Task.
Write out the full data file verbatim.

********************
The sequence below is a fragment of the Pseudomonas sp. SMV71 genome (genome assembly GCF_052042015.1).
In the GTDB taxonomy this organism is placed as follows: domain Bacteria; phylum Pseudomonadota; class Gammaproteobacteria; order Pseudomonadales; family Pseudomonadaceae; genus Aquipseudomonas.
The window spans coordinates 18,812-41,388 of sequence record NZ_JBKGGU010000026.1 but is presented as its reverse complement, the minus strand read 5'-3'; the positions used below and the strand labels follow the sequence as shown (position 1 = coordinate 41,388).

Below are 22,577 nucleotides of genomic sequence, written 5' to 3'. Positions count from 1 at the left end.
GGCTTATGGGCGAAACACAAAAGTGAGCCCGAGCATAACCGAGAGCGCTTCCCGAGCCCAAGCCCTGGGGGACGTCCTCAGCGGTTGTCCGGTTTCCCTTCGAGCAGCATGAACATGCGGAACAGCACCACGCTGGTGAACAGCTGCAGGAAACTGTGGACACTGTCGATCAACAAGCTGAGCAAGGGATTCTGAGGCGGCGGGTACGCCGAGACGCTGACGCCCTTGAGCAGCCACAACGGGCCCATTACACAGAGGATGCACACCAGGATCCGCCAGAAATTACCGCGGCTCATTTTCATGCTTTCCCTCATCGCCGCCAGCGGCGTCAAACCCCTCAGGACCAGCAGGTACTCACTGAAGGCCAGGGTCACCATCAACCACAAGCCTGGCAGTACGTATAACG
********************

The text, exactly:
The sequence below is a fragment of the Pseudomonas sp. SMV71 genome (genome assembly GCF_052042015.1).
In the GTDB taxonomy this organism is placed as follows: domain Bacteria; phylum Pseudomonadota; class Gammaproteobacteria; order Pseudomonadales; family Pseudomonadaceae; genus Aquipseudomonas.
The window spans coordinates 18,812-41,388 of sequence record NZ_JBKGGU010000026.1 but is presented as its reverse complement, the minus strand read 5'-3'; the positions used below and the strand labels follow the sequence as shown (position 1 = coordinate 41,388).

Below are 22,577 nucleotides of genomic sequence, written 5' to 3'. Positions count from 1 at the left end.
GGCTTATGGGCGAAACACAAAAGTGAGCCCGAGCATAACCGAGAGCGCTTCCCGAGCCCAAGCCCTGGGGGACGTCCTCAGCGGTTGTCCGGTTTCCCTTCGAGCAGCATGAACATGCGGAACAGCACCACGCTGGTGAACAGCTGCAGGAAACTGTGGACACTGTCGATCAACAAGCTGAGCAAGGGATTCTGAGGCGGCGGGTACGCCGAGACGCTGACGCCCTTGAGCAGCCACAACGGGCCCATTACACAGAGGATGCACACCAGGATCCGCCAGAAATTACCGCGGCTCATTTTCATGCTTTCCCTCATCGCCGCCAGCGGCGTCAAACCCCTCAGGACCAGCAGGTACTCACTGAAGGCCAGGGTCACCATCAACCACAAGCCTGGCAGTACGTATAACG